Lectures, Discussions + Conferences

Ferguson Teach-In

Salomon 101

Events surrounding the murder of Michael Brown in Ferguson, Missouri have re-ignited conversations about racism, inequality, and increasingly militaristic policing practices in black and brown communities across the US. This Teach-In strives to create a space for campus dialogue; provide social and historical context for these events and consider the impact of emerging and ongoing portrayals and responses.  

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Commencement Forum with Tracee Ellis Ross '94: Creative Opportunities for Women of Color in Entertainment

Perry and Marty Granoff Center for the Creative Arts, Martinos Auditorium

In this conversation, actress, performance artist, and motivational speaker Tracee Ellis Ross '94 shared stories about her years on the hit TV series "Girlfriends" and discussed race, her body, her career, and how she responds to images and expectations of women of color in entertainment.

Tracee Ellis Ross '94, actress, performance artist, and motivational speaker; professor Tricia Rose '93, director of the Center for the Study of Race and Ethnicity in America (CSREA) at Brown University

Race in the Global Asias: A Symposium

Petteruti Lounge, Robert Center, 75 Waterman Street

What does it mean to talk about race across different disciplines in Asian and Asian American Studies configured as the Asias? This symposium brings together four prominent scholars to speculate on the intersection of their work in the transcolonial border zones of the Asias to lay the foundation for future conversations in history, ethnic studies, performance studies, and social movements.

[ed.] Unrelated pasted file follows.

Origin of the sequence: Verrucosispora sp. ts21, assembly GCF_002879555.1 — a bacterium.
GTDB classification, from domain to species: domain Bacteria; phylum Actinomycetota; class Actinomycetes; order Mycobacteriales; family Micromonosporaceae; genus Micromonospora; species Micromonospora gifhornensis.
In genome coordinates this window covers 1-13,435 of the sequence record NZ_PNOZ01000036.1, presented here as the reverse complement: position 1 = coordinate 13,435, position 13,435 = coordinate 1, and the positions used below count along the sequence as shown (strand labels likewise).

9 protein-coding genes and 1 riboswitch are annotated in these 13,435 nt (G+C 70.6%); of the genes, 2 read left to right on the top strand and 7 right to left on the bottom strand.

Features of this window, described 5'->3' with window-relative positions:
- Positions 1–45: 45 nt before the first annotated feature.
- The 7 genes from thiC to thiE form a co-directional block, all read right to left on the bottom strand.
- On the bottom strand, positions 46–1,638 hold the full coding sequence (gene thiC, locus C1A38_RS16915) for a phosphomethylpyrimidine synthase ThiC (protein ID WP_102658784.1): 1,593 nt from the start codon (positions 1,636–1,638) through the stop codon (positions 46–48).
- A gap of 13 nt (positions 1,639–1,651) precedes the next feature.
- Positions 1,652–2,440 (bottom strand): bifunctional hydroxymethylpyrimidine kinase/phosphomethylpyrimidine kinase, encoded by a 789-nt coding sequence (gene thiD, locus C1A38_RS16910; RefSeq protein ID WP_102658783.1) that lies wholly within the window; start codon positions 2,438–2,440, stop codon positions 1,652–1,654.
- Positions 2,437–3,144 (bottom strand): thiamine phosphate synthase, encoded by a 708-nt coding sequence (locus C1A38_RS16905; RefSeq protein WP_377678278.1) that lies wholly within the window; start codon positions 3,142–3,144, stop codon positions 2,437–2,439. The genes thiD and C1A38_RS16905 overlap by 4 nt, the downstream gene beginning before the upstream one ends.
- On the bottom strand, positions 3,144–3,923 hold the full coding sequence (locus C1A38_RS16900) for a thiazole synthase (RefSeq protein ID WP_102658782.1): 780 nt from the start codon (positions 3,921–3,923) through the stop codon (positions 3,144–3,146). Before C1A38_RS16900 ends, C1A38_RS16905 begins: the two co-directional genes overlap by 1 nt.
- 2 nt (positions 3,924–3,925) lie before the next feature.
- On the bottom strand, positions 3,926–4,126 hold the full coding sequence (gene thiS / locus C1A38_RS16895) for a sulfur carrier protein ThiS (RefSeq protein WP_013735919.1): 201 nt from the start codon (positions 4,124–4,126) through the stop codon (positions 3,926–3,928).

Bottom-Up Place Making: Graffiti-Murals and Latino/a Urbanism

BERT 130 (Carmichael Auditorium), 85 Waterman Street

Celebrated graffiti writers will discuss the practice of painting unsanctioned graffiti-murals as well as related issues such as creative place-making, occupying public space, identity, and the role illicit, creative, and contestative aesthetics play in the process of neighborhood change.

Conversation will be followed by a live art painting and reception.

Moderated by: Stefano Bloch, Cogut Center for the Humanities and Urban Studies Program, Mellon Postdoctoral Fellow 

Alexandra Vazquez, "Listening in Detail: A Remix"

Pembroke 305, 172 Meeting Street

This talk is an invitation to think together about what musical details, and all their unassimilatable qualities, make possible for scholarly projects. The presentation will revisit some of the details involved in Listening in Detail: Performances of Cuban Music, and will also surface some of the book's submerged studies that made the final copy. Alongside these details, and the critical modes they make possible, the presentation will offer a set of working, non-prohibitive credos about writing and method.

George Lipsitz, "Decorating the Way to Other Worlds: Why Race and Space Matter Now"

Pembroke Hall, Room 305, 172 Meeting Street, Providence RI 02912

In CSREA's inaugural Third Rail Series Lecture, George Lipsitz described how in the wake of imposed austerity and state organized abandonment of communities of color, urban activists and artists are building capacity for popular democracy through site specific interventions organized around art-based community making.

Pedro Noguera, "Education and Civil Rights in the 21st Century"

Smith-Buonanno 106, 95 Cushing Street

Education is frequently described as the civil rights issue of the 21st century, particularly by politicians calling for policy changes and reform. However, the most important civil rights issue involving education in the 20th century, school segregation, remains largely unresolved, and despite the controversy it once generated, it is rarely mentioned as an important social issue that should be addressed today.

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